View Full Version : Taliban ambush Canadian troops on patrol in southern Afghanistan

21 Jul 06,, 20:25
Taliban ambush Canadian troops on patrol in southern Afghanistan

Ethan Baron, CanWest News Service
Published: Friday, July 21, 2006
DARVISHAN, Afghanistan -- Taliban fighters ambushed a Canadian patrol here with rockets and small arms fire Thursday as the soldiers attempted to extend coalition control over the town.

Military brass had ordered the troops, scheduled to return to the Kandahar Airfield Base earlier this week, to stay in the field and secure two government district centres.

One, in Nawa, was secured Tuesday without a fight. The troops' return to base has now been delayed until Saturday as they wait for British forces to take over the operation in Darvishan.

Following the noon-time ambush on Two Platoon, Canadian armoured vehicles and ground troops were sent in from a nearby patrol base.

They immediately came under fire from two Taliban positions. Soldiers crossed a footbridge over a canal, took cover behind a metre-high mud wall, then fired machine guns and assault rifles and launched grenades in the directions of incoming fire.

Five light-armoured vehicles (LAVs) had pulled up onto a road parallel to the mud wall and blasted rapid-fire explosive cannon rounds and vehicle-mounted machine guns at Taliban positions.

Several Taliban RPG rockets flew over over the heads of the soldiers on the ground. The troops pulled back along with the ambushed group. Canadian artillery fired shells that exploded a few dozen metres off the ground with deafening roars, sending hot shrapnel ricocheting off the armoured vehicles and the walls of nearby buildings.

Insurgent fire ceased, and the Canadian platoons withdrew a few hundred metres through town before returning to the district centre, and their patrol base across the Helmand River.

Canadian forces believe they killed two or three of the five or six Taliban fighters involved in the ambush. There were no Canadian casualties.

Two Platoon has occupied the district centre and Canadian troops intend to hold it until the handover to the British expected Saturday.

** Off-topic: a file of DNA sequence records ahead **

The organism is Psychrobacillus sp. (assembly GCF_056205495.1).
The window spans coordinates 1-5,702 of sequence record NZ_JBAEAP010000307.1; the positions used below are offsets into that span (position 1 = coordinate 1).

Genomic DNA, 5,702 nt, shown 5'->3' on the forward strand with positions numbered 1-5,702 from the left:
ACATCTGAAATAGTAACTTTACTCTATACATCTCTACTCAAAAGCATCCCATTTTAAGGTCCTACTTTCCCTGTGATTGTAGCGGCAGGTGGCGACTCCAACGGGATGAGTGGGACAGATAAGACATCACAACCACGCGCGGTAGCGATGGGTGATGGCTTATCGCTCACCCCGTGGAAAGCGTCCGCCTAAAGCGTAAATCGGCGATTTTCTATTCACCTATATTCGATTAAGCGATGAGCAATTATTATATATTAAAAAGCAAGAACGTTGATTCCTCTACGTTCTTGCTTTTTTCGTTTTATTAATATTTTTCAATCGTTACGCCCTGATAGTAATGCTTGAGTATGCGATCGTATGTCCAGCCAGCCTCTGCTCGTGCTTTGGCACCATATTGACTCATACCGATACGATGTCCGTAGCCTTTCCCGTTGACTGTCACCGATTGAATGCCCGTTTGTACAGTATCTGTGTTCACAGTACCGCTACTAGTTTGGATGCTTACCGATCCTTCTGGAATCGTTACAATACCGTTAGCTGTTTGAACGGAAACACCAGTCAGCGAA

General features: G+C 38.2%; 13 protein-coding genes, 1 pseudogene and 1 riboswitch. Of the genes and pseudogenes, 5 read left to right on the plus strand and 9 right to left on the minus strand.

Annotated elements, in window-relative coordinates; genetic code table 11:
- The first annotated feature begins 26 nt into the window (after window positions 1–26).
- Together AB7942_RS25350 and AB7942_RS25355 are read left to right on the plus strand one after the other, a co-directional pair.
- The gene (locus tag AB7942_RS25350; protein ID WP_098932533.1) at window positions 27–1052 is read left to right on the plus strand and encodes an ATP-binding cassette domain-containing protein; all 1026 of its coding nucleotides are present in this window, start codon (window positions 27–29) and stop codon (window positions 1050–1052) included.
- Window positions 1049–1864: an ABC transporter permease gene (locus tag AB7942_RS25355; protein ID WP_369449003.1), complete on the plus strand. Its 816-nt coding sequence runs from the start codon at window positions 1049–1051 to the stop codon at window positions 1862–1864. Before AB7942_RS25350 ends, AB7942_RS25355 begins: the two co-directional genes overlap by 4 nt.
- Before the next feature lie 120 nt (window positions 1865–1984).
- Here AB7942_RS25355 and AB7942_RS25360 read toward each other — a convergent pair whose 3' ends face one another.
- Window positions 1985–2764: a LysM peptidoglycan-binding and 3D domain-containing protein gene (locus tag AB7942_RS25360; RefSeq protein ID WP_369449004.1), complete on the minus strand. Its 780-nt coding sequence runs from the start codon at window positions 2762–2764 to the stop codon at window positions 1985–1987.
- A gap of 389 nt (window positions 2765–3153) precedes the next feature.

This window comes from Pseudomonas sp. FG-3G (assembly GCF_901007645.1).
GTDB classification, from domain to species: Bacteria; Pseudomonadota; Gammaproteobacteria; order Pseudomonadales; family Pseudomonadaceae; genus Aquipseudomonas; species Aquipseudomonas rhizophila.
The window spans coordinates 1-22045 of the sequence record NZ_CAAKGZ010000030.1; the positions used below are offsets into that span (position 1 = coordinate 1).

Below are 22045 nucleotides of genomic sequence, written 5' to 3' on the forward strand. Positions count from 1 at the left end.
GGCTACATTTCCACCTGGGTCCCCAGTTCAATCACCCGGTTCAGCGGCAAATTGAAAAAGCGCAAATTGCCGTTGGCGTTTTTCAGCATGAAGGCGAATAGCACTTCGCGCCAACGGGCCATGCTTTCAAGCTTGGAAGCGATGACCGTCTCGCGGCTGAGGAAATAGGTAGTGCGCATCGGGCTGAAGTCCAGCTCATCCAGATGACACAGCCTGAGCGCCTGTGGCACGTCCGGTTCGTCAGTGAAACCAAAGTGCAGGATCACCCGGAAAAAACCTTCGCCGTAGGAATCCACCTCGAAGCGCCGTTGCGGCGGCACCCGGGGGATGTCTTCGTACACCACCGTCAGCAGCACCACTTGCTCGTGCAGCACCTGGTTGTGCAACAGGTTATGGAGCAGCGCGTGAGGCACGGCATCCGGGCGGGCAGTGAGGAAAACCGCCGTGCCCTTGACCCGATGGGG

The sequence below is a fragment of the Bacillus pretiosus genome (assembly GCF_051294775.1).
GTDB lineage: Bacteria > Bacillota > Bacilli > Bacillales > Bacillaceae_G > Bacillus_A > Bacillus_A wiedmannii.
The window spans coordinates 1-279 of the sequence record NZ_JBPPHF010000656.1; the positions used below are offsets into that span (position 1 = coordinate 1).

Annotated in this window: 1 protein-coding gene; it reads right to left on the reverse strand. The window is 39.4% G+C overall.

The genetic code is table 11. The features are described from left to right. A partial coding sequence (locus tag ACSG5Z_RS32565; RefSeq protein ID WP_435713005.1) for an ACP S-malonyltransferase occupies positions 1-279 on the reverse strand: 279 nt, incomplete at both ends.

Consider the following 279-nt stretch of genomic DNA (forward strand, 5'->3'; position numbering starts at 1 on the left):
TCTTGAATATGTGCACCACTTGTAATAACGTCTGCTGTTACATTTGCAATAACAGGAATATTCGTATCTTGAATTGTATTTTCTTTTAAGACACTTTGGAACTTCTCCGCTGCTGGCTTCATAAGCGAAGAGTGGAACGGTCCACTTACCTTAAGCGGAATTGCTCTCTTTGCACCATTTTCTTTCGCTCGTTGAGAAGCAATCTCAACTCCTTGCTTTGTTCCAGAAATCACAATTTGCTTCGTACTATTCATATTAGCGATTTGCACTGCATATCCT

"We have to re-establish the government's authority in these districts, and the district centres are symbolic of government authority," said Lt Col. Ian Hope, commander of the Canadian Battle Group in Afghanistan. "The Taliban are trying to do a counter-offensive to our offensive operations. They're trying to show they still have fight in them."

In recent weeks, Canadian troops have moved beyond their operating area in Kandahar province to assist British and U.S. forces here in Helmand province, a Taliban hotbed and opium production centre believed to be a hub for movement of insurgent weapons and fighters.

Commanders on Thursday were planning offensive operations for today around the district centre in Darvishan, a dusty town surrounded by desert and irrigated farmland where camels and goats graze among domestic compounds with high mud walls.

The troops here, along with the other Canadian soldiers in Afghanistan, are scheduled to rotate out and go home next month from the Kandahar Airfield Base.

Most have spent more time in the field, sleeping on hard ground and eating packaged rations than they have at the base where hot showers, flush toilets and fresh meals are available.

Many were disappointed at the delay in returning to the base, but the soldiers are used to adapting to changes of orders.

"We're doing our job you know staying alive, safe and hoping it stays that way until we go back," said Corporal Nathan Dart. "I can't wait to go home and see my wife."

CanWest News Service 2006